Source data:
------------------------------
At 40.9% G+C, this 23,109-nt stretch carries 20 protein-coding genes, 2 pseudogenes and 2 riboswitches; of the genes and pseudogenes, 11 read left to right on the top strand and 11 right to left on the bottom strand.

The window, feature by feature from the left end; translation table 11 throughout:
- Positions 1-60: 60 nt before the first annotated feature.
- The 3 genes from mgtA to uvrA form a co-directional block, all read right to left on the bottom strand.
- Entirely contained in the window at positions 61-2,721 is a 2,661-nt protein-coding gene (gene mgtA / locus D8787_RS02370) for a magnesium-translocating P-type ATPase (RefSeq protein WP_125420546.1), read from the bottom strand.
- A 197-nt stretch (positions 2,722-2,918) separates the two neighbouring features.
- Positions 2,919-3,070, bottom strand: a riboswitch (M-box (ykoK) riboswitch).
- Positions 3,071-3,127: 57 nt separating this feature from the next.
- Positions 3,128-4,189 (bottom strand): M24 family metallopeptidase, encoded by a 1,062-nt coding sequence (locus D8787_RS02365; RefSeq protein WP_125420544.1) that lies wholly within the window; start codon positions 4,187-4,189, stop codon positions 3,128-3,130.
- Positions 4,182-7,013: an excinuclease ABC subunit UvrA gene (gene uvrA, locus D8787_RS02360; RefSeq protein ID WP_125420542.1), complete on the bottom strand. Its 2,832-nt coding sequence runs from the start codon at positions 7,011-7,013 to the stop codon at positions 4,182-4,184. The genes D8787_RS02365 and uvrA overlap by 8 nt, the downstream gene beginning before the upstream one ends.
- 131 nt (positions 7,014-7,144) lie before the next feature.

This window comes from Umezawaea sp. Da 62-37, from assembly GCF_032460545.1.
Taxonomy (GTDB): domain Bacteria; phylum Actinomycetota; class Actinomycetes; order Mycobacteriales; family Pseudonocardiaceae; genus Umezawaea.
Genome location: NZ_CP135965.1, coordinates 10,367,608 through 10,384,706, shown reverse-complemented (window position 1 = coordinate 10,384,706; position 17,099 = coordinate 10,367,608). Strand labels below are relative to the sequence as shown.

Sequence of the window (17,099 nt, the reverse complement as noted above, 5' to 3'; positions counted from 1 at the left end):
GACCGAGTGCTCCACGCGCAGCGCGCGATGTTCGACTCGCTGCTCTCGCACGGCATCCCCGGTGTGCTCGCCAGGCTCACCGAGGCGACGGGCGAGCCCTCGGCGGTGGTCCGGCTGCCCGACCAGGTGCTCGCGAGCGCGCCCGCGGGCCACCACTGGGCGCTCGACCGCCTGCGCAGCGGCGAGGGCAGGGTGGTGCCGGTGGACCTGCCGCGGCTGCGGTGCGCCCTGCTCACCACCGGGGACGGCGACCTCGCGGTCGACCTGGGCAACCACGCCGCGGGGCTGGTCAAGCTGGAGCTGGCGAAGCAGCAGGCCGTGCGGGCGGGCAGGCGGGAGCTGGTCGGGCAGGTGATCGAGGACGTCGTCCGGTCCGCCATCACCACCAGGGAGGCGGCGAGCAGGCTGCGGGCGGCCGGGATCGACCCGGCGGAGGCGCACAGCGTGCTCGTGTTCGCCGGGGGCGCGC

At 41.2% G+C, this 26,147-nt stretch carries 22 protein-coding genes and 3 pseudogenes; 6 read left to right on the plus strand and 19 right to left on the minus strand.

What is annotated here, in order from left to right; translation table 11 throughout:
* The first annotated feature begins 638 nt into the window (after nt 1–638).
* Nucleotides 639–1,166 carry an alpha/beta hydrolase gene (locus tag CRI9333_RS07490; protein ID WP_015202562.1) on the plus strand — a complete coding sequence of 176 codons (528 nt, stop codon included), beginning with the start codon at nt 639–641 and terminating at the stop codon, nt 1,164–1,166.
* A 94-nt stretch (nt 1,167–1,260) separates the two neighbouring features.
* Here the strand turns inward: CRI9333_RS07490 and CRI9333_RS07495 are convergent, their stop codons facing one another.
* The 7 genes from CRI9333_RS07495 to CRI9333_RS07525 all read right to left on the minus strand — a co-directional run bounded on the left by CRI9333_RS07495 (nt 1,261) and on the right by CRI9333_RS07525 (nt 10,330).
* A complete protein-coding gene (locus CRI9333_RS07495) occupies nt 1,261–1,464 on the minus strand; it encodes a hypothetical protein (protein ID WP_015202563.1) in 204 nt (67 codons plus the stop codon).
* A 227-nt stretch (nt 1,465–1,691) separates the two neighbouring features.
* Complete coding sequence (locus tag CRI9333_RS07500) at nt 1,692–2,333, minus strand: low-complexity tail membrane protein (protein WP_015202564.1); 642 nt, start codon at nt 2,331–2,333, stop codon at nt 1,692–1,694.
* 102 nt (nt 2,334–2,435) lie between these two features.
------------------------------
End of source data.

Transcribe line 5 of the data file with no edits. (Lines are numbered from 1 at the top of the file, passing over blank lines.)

- Entirely contained in the window at positions 61-2,721 is a 2,661-nt protein-coding gene (gene mgtA / locus D8787_RS02370) for a magnesium-translocating P-type ATPase (RefSeq protein WP_125420546.1), read from the bottom strand.